By Neil Phillips.
If there was ever an official list of the causes of a leader’s headaches, one of the top two is undoubtedly, “I can’t get my team to recruit.” And why not? As a leader, you want your team to sell and recruit. If they are only doing half, then you get a headache trying to figure out why you can’t tap into their recruiting muscles.
While I can’t answer that question, one way to move forward is to think about what you are doing and what you are getting as a result. You want to inspire your team to recruit! Here are some thought starters to help you find a new track to inspiration.
When you boil it all down, there are two types of inspirational paths: external and internal. The external approach emphasizes rewards. It’s the “you do—you get” approach. The rewards can cover the gamut from cutesy bling, sales aids, logo wear, cash to a trip. The internal approach taps into the recruiter’s “sense of purpose.” It’s the “you do it because that’s who you are” approach.
Consider External Inspiration When:
You want numbers of new consultants. Offering rewards will get a lot more of your team to talk about recruiting and the result is more recruit.
Rewards cost you money, so you will need to figure out what you can afford. Because you have expenses, you also need a deadline.
Rewards sometimes have the effect of achieving large numbers of sign-ups who aren’t really motivated. The new recruit signed up so they could get the bonus or they signed up so the recruiter could get the bonus. They are more interested in the reward than in the work opportunity.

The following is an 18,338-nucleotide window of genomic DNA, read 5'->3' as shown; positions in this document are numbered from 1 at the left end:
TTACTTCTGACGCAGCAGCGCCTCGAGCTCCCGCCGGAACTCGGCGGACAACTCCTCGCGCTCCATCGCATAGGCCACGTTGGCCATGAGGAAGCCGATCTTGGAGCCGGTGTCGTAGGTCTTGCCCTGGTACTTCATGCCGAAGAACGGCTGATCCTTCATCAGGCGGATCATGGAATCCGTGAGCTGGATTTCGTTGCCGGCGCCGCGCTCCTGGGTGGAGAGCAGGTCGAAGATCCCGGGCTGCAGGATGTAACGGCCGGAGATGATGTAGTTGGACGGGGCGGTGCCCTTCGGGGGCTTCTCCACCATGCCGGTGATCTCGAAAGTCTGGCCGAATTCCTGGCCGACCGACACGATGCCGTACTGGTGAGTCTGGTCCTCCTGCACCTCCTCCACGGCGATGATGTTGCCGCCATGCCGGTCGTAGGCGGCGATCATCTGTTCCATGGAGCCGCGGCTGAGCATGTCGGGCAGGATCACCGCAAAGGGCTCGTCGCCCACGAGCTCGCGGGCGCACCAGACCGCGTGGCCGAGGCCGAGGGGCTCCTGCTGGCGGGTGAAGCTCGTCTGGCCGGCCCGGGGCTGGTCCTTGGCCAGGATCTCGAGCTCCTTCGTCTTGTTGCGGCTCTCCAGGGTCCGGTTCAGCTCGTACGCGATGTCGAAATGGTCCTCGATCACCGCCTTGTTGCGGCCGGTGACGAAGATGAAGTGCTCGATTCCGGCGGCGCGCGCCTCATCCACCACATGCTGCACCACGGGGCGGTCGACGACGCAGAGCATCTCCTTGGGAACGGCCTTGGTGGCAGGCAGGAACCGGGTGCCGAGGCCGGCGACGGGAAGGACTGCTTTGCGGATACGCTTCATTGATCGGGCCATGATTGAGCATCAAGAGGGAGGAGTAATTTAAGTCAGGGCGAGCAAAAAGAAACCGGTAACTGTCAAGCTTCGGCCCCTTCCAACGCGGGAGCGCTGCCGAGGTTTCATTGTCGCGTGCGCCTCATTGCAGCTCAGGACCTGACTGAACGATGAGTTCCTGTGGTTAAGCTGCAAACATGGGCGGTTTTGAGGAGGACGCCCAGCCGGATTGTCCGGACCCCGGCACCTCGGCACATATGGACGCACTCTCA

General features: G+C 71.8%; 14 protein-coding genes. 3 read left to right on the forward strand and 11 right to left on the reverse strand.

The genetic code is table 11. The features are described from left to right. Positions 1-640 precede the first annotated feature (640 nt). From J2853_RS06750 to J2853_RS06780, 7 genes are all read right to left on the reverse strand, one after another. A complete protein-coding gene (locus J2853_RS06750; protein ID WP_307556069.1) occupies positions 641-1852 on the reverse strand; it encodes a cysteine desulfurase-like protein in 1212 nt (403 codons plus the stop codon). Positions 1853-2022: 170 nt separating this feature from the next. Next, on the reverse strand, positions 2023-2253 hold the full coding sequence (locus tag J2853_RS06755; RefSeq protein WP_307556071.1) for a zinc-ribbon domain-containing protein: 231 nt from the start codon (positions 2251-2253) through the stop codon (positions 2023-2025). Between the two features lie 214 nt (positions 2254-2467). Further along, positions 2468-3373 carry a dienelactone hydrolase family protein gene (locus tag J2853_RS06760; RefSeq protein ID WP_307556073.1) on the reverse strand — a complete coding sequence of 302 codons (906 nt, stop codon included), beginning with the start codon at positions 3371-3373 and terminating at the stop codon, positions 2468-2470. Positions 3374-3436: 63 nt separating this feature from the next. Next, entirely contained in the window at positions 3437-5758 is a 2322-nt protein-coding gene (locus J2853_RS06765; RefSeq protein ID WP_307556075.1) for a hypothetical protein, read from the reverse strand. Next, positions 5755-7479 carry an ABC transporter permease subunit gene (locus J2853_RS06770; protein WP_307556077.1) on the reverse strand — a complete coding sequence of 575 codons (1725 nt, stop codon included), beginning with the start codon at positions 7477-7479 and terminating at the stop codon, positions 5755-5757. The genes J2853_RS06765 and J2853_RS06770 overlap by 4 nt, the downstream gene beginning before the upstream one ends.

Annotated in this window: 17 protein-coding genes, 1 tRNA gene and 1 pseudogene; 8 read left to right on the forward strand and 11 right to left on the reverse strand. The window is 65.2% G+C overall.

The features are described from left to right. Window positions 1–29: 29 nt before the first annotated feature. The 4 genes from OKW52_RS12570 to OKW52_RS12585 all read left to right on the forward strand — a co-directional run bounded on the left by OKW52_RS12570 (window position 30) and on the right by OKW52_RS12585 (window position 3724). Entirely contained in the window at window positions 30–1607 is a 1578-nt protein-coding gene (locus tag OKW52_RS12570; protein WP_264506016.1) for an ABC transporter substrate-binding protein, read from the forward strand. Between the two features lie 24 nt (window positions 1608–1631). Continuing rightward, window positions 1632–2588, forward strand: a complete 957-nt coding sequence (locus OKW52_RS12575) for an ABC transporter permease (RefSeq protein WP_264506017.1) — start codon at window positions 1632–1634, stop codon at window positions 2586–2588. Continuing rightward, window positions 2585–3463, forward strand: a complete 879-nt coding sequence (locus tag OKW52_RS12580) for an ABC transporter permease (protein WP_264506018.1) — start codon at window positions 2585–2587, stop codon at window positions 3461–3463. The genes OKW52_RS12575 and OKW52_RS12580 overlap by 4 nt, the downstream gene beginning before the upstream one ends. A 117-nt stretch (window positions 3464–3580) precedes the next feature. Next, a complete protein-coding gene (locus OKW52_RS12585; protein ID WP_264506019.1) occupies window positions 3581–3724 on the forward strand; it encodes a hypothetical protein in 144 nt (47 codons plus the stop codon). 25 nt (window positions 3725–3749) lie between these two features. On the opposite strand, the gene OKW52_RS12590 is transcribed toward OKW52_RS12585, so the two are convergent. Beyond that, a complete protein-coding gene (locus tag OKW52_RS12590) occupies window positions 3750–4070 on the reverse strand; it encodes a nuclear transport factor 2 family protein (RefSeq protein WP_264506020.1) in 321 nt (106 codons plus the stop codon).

Consider Internal Inspiration When:
You want your recruiters to create strength in their team. You want your team to see recruiting as part of who they are; their passion and lifestyle. You want them sharing the opportunity.
When you spend your time tapping into your team’s motivations, your cost is in time and energy. Announcing a promotion is quick and costs money; spending one-on-one time tapping into people’s internal motivations takes you away from other key activities.
When you focus on motivations, you are building strength and community. A recruiter can’t say “I did it for the money.” They have to say, “I did it because it was the right thing.” The same is true for the new recruit—the motivation is to build a business not get the bling.
The more you reflect on your inspirational options, the more your choices open up. For example, during high sales periods, external rewards can open up more conversations. As the sales peak starts to pass, you can focus on having your team follow-up with motivated potential members.
When you think proactively, you can strategically use or supplement what your company is offering. If your company is focusing on rewards, you may be better off spending your time rather than your money to boost recruiting.
My challenge to you is this: take a calendar and one hour. Plan your focus for the next six months. That will take you through the business boom of the second quarter and the pace of the summer. Plan your work, and then work your plan.
Who Helps You with Your Strategy?
Every leader learns they can’t do it alone. You need a spark to set your goals, an ear to listen, and resources that you can use. At Team Connections Pro, you’ll find all three. You can join our Facebook group and see what other leaders are doing. You can access well over 100 hours of video and audio, as well as training documents and eBooks. And you can have a professional coach to support you along the way.
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